(TNS)–Parents who co-sign for a child’s private student loan can sometimes be released of their legal responsibility for the debt years later. But it’s not always easy to do, according to a new report.
In fact, 90 percent of consumers who apply for a co-signer release are rejected, says the Consumer Financial Protection Bureau, which looked at more than 3,100 private student loan complaints from October to March, among other things.
The reasons for rejection vary. In some cases, borrowers are disqualified if their repayment term has been extended or if payments are postponed temporarily through forbearance.
“Lenders tend to be really, really strict with co-signer release,” says Mark Kantrowitz, a student loan expert and publisher of Edvisors.com, an online resource about financial aid.
If you took out private student loans with a parent and that parent now wants to cut ties with the debt, consider these suggestions:
Know the terms. Study up on the rules. Often, lenders require that a borrower make on-time payments for 12 consecutive months or longer in order to be granted a release.
“And that means making the payment on or before the due date,” Kantrowitz says. “Not around the due date.” To reduce the chance of slipping up, Kantrowitz suggests enrolling in a lender’s automatic payment program.
Just make sure the auto debit comes from your bank account, not Mom and Dad’s.
“Lenders want to see that the borrower will be capable of making payments on his own,” he says.
And not all lenders allow co-signer release. Discover Financial Services, for example, the credit card issuer and a student loan provider, does not offer release on loans that it originates. (Release, however, is available for Citibank borrowers whose loans were acquired by Discover in 2010 and 2011.)
Have a solid credit history. Most students need a co-signer because they have little or no credit history when they first apply for a private student loan. So to qualify for a co-signer release, you must show that your credit profile has improved.
A strong credit score is essential. As of the end of March, the average FICO credit rating for new loans issued by major lender Sallie Mae was 746 (out of a possible 850), according to a company report. Only 21 percent of loans had a score below 700.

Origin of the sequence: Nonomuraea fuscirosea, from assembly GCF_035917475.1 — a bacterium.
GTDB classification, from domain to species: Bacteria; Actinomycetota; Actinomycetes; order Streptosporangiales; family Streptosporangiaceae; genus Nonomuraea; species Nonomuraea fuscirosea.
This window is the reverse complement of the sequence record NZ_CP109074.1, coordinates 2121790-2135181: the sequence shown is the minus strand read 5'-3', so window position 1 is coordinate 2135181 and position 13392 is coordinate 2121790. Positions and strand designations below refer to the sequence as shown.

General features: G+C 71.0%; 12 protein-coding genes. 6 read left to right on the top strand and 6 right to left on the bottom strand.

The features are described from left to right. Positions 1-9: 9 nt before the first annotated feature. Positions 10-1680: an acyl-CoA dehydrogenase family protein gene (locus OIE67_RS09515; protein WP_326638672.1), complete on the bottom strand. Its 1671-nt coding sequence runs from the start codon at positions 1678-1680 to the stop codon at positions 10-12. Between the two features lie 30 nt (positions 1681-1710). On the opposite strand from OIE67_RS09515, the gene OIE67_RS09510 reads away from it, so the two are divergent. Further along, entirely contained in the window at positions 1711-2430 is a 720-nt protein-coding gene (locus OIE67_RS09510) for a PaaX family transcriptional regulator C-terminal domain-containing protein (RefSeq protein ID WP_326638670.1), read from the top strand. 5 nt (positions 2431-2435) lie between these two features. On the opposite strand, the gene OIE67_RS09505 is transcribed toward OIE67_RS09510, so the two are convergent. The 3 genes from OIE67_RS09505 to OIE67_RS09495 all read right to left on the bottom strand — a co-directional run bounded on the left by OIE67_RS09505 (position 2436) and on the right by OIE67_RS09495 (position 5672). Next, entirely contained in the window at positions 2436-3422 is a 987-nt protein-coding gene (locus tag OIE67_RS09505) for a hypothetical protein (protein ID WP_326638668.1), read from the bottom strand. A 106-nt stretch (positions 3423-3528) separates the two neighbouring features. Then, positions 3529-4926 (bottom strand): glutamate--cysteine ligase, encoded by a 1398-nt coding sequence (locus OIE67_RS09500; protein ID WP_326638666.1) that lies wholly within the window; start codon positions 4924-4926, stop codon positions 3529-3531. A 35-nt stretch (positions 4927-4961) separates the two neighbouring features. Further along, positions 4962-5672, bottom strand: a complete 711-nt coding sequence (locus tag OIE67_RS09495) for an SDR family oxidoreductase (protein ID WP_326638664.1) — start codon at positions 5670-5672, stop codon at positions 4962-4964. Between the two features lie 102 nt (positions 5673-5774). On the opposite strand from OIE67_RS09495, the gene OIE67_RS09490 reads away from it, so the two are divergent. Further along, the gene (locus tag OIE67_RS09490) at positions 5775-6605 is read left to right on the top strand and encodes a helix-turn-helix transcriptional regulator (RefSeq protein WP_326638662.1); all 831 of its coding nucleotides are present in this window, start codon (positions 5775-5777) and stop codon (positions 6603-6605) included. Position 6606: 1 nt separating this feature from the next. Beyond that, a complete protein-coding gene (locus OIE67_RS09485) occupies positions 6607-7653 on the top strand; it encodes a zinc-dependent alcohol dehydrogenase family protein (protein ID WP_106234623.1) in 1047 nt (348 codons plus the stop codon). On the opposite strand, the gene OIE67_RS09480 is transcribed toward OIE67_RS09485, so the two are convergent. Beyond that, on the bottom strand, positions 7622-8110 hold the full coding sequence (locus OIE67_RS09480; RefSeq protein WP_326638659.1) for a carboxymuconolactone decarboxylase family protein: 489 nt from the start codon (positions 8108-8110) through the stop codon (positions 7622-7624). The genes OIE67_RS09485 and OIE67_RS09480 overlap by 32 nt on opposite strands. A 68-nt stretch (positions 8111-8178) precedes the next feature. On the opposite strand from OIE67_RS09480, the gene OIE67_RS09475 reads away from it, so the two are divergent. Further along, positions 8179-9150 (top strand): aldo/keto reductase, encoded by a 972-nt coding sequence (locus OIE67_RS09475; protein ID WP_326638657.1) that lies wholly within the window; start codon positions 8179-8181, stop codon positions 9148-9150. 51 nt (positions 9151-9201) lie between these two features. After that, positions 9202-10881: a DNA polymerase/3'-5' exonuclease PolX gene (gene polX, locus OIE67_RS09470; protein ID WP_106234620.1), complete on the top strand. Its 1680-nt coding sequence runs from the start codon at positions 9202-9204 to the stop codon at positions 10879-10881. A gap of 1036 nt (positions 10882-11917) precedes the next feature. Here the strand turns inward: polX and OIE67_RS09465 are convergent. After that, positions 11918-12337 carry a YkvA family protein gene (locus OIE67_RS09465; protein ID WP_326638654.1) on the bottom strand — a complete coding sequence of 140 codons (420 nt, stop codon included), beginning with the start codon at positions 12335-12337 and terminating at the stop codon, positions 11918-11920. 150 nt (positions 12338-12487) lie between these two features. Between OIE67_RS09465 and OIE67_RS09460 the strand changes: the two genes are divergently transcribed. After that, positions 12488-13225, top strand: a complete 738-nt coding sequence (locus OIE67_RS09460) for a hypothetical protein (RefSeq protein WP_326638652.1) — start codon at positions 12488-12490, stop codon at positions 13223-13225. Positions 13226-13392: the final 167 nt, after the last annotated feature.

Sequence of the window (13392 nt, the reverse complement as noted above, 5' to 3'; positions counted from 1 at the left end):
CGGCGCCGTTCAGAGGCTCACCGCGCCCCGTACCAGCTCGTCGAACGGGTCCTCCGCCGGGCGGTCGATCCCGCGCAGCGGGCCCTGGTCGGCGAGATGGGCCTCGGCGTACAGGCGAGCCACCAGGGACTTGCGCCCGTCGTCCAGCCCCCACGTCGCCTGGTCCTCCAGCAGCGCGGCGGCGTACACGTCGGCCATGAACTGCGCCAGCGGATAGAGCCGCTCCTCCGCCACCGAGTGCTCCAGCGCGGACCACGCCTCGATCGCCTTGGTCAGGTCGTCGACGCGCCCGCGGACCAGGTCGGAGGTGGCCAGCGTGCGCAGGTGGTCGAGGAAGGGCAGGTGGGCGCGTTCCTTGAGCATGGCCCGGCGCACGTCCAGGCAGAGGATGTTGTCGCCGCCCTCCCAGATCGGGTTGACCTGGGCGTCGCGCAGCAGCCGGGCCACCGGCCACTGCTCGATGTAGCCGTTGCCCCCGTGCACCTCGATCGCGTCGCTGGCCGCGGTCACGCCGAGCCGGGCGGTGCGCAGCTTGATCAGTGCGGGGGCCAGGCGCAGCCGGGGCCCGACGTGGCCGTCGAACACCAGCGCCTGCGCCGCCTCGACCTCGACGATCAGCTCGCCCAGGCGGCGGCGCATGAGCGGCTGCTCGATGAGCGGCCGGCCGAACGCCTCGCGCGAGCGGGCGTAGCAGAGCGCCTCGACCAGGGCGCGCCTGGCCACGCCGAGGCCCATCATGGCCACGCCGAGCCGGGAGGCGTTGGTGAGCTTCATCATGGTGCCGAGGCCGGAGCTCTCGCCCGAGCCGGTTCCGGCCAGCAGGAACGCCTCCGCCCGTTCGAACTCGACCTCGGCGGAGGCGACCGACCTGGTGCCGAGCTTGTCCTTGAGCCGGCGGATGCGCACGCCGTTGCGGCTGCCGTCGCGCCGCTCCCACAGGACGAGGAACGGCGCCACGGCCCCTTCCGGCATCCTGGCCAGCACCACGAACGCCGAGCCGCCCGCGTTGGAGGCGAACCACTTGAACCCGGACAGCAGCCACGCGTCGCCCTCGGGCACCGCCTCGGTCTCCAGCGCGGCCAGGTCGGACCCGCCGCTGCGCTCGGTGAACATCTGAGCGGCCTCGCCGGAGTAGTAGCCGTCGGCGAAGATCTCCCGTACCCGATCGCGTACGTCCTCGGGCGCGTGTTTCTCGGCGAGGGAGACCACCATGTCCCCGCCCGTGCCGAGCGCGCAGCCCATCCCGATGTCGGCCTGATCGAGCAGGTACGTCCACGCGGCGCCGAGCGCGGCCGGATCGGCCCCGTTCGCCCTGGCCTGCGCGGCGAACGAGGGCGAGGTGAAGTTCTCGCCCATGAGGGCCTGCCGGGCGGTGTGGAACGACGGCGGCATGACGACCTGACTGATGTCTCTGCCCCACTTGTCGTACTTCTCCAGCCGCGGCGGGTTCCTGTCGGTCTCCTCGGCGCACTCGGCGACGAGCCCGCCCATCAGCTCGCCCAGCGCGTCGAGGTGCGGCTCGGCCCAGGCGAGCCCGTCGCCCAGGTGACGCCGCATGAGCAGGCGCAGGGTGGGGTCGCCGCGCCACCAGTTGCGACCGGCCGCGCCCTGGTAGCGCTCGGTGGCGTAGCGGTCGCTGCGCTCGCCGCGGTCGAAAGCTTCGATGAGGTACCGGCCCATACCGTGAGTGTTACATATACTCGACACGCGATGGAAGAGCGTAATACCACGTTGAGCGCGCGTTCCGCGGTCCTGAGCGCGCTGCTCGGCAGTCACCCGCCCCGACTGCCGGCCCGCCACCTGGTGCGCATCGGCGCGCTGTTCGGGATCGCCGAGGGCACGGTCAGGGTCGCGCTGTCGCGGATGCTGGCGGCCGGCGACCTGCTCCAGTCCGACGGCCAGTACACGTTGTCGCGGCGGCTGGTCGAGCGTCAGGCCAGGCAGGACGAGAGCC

You will also need to have a reasonable debt-to-income ratio, which tells the lender you can comfortably afford your monthly payment on your own.
“I’ve seen one example where a borrower was making on-time payments, but he had just switched jobs when he applied for a release and was denied,” Kantrowitz says. “The lender wants to see stability.”
Contact the lender. Don’t wait for the lender to offer you a co-signer release. To get one, you generally have to know when you qualify and actively apply for one.
Some exceptions exist. Discover says it is in the process of notifying customers who are potentially eligible for a release via email. Check your inbox.
Consider alternatives. If you can’t get a co-signer release, you may be able to free your co-signer by refinancing the loan instead. Again, lenders will be looking to see that you have a strong credit score and adequate income.
But if you’ve done a bang-up job of paying your bills on time, lowering your debt and raising your income, doing a refinance could pay off. Citizens Bank began offering refinancing for private and federal student loans last year.
On average, the bank says borrowers have been able to lower their monthly payment by $145. Nearly a quarter of borrowers had a co-signer before refinancing.
Carolyn Bigda writes Getting Started for the Chicago Tribune.
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